During the two-year window, DOE would determine which electricity systems and gas pipelines are critical for ensuring that military installations get the power they need and where power outages could cause the most damage.
The DOE plan said this review "has never previously been undertaken," which appeared to ignore a library of studies, analyses, surveys and "war games" directed at grid vulnerabilities, including gas-fired generators' dependence on natural gas pipeline deliveries.
In one revealing example, Gordon van Welie, chief executive of ISO New England, has identified exactly which power plants must be kept operating as insurance against blackouts in a very extreme winter blast: namely, Exelon Corp.'s 1,400-megawatt gas-fired Mystic 8 and 9 generators in Everett, Mass.
Exelon has announced plans to close the units in 2022 unless it gets more revenue from their power sales. Van Welie has said that while his organization can offer additional revenue by designating the units essential for grid reliability, Exelon is free to say no.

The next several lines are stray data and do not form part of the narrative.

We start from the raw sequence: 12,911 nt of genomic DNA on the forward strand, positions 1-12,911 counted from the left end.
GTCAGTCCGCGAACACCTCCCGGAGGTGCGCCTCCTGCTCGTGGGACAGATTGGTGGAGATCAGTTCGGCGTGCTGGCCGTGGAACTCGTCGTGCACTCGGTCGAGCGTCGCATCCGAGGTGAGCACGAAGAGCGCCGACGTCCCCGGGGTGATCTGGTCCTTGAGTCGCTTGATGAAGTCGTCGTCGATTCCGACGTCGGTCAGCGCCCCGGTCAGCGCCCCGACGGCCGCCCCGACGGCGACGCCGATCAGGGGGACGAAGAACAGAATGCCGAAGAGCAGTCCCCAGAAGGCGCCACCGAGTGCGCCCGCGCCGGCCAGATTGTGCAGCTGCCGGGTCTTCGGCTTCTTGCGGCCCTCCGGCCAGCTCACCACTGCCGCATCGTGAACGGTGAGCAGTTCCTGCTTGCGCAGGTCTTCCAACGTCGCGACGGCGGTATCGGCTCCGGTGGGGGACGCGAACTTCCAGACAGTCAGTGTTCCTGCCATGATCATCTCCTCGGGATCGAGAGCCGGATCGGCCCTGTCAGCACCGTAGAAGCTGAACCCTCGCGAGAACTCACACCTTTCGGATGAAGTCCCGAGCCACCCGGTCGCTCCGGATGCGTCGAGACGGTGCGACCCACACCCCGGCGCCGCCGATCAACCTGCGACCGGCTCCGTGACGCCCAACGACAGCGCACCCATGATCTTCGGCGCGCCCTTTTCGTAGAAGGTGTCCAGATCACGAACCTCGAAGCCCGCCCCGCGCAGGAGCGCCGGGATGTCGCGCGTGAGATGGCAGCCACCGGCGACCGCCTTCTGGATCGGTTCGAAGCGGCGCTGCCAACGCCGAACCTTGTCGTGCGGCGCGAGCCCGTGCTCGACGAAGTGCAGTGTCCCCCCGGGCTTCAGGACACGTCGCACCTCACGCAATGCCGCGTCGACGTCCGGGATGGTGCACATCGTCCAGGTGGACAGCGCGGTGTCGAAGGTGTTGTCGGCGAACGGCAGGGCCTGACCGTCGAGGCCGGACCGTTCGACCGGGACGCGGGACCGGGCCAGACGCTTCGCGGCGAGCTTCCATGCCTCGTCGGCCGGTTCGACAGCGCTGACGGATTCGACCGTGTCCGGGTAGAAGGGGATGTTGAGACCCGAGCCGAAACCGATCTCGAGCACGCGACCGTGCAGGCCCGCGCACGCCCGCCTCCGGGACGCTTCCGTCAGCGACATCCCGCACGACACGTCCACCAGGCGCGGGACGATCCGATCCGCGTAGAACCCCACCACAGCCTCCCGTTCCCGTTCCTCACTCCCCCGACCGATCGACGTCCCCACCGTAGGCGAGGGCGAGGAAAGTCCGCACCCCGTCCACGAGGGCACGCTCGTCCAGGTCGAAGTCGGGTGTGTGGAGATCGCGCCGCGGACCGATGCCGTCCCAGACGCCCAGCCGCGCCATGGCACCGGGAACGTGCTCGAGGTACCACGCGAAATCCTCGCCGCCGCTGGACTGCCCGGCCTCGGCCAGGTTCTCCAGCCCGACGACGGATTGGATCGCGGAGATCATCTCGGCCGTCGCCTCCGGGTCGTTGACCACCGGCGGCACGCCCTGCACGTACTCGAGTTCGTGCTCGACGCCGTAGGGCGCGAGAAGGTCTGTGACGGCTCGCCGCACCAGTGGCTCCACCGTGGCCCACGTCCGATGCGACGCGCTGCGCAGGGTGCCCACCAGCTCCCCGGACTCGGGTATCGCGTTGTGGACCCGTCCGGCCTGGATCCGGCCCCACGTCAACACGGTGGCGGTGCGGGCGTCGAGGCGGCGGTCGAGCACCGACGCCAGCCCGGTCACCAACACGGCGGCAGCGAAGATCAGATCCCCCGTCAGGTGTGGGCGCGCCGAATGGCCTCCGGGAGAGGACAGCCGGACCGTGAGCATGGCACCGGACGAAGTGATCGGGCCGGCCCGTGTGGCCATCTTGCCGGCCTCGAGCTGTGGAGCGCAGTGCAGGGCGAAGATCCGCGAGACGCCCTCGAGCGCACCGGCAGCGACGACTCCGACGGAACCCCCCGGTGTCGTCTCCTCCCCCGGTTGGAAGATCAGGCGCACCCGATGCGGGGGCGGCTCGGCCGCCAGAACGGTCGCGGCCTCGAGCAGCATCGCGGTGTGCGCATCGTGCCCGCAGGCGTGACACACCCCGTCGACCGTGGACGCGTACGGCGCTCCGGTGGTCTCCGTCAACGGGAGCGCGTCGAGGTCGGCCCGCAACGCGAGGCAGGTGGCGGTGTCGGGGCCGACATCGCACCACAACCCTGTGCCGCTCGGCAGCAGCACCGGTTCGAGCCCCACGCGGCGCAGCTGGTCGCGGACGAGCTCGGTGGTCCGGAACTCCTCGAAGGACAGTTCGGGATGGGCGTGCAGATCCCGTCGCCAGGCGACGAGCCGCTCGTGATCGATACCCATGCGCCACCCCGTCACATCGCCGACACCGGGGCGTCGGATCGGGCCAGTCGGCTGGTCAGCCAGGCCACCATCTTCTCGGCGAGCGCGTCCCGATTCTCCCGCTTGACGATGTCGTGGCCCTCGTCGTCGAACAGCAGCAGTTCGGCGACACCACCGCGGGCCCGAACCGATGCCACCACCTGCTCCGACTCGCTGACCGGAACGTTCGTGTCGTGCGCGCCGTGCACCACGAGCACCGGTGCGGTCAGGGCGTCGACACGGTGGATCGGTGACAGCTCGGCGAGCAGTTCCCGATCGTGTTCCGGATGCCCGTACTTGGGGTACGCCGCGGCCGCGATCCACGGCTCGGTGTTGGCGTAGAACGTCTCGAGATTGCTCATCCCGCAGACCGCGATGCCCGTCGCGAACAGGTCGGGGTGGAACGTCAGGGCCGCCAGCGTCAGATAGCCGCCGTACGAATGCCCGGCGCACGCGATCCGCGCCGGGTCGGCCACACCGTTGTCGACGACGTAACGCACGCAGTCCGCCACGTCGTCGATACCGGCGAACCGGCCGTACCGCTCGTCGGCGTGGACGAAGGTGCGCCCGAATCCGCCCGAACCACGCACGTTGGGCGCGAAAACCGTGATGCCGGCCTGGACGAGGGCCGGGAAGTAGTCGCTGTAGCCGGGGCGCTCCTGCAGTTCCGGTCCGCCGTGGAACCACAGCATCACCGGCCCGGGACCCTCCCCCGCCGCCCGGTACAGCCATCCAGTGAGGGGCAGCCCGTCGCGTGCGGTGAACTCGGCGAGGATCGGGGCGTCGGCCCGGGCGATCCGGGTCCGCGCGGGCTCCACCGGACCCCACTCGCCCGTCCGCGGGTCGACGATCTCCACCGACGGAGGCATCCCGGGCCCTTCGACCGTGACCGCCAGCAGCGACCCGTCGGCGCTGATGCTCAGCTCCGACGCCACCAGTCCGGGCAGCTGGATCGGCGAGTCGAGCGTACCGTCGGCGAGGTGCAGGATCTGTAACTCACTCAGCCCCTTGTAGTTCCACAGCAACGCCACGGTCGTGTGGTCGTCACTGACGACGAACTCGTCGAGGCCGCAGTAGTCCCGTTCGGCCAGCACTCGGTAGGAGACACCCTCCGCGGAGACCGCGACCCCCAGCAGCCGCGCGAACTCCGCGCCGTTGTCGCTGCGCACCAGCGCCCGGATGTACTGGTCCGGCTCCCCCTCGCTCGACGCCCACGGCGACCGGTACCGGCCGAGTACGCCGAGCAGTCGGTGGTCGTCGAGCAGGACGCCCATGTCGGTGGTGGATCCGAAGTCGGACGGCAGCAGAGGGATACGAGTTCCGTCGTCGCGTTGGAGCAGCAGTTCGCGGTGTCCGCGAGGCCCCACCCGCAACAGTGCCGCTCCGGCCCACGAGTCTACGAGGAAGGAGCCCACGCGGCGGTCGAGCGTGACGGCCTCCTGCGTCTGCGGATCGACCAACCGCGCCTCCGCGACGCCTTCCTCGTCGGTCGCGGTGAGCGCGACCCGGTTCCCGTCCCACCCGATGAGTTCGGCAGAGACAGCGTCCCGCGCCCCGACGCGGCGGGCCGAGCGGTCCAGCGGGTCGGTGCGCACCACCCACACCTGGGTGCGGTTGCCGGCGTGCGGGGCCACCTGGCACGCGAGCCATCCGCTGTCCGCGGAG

"It is important to note that ISO New England has no mechanism or authority to invest in, or direct investment in, natural gas supply infrastructure or any fuel infrastructure," van Welie told a Senate committee in January.
What does ISO New England want: Van Welie didn't ask for the proposed two-year DOE study or a revenue boost for generators at DOE's discretion. Instead, he wants FERC's immediate approval for the Exelon units to receive higher revenues based on the units' operating costs.
That would allow time to create a new tariff governing electricity rates that specifically allows ISO New England to retain units like the Mystic turbines for fuel security regions, van Welie said.
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